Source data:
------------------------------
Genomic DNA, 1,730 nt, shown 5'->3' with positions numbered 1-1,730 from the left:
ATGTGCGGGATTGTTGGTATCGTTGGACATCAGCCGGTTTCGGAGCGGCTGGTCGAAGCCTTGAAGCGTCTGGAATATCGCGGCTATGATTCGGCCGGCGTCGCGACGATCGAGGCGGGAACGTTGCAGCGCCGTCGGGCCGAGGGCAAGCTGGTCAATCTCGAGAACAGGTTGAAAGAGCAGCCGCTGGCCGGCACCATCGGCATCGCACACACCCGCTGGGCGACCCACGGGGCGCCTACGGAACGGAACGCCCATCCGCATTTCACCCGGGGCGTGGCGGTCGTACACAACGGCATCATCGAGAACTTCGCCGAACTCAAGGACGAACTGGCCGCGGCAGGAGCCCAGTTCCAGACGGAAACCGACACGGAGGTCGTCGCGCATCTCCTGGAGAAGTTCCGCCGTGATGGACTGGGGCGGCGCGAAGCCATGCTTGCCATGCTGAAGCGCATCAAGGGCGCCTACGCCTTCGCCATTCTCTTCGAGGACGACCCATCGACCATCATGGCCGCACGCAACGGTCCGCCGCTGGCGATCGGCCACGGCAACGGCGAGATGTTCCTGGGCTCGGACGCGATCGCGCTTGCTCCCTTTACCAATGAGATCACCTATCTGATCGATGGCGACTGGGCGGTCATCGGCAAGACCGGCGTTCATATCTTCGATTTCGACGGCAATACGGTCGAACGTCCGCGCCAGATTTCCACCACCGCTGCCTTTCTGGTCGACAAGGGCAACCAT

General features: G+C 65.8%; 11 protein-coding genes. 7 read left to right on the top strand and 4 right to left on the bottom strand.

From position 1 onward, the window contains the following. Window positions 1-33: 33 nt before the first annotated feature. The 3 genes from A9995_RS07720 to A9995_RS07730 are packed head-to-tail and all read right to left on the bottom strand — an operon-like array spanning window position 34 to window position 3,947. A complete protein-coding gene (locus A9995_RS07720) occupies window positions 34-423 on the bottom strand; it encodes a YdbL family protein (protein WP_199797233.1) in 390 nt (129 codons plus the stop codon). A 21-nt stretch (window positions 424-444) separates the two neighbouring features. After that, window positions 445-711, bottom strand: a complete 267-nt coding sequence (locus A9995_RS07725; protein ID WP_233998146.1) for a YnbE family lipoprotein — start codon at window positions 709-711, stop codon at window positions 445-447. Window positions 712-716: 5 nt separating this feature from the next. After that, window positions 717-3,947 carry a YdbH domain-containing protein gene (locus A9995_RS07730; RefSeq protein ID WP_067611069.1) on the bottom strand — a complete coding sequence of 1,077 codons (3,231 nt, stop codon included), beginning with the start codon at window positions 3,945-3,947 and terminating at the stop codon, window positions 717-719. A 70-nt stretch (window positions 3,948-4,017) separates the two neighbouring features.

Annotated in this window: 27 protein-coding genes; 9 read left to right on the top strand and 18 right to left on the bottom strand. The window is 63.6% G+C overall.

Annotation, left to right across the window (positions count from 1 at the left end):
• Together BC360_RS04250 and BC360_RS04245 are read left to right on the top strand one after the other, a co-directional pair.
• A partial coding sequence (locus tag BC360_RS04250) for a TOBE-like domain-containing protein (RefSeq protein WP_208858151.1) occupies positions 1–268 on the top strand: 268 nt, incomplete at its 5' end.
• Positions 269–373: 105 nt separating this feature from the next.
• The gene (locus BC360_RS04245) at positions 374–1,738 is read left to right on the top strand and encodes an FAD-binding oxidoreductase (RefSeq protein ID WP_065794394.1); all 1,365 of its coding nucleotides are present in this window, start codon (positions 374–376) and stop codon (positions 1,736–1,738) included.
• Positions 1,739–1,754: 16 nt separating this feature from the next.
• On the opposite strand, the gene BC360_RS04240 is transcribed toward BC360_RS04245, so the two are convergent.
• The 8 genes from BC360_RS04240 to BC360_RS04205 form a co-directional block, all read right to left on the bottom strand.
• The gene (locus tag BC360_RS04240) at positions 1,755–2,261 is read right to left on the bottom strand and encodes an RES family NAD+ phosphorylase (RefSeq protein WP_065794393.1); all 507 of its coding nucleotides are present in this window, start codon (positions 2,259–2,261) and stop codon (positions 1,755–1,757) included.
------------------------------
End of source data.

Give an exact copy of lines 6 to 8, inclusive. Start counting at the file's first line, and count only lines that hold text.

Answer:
Annotation, left to right across the window (positions count from 1 at the left end):
• Together BC360_RS04250 and BC360_RS04245 are read left to right on the top strand one after the other, a co-directional pair.
• A partial coding sequence (locus tag BC360_RS04250) for a TOBE-like domain-containing protein (RefSeq protein WP_208858151.1) occupies positions 1–268 on the top strand: 268 nt, incomplete at its 5' end.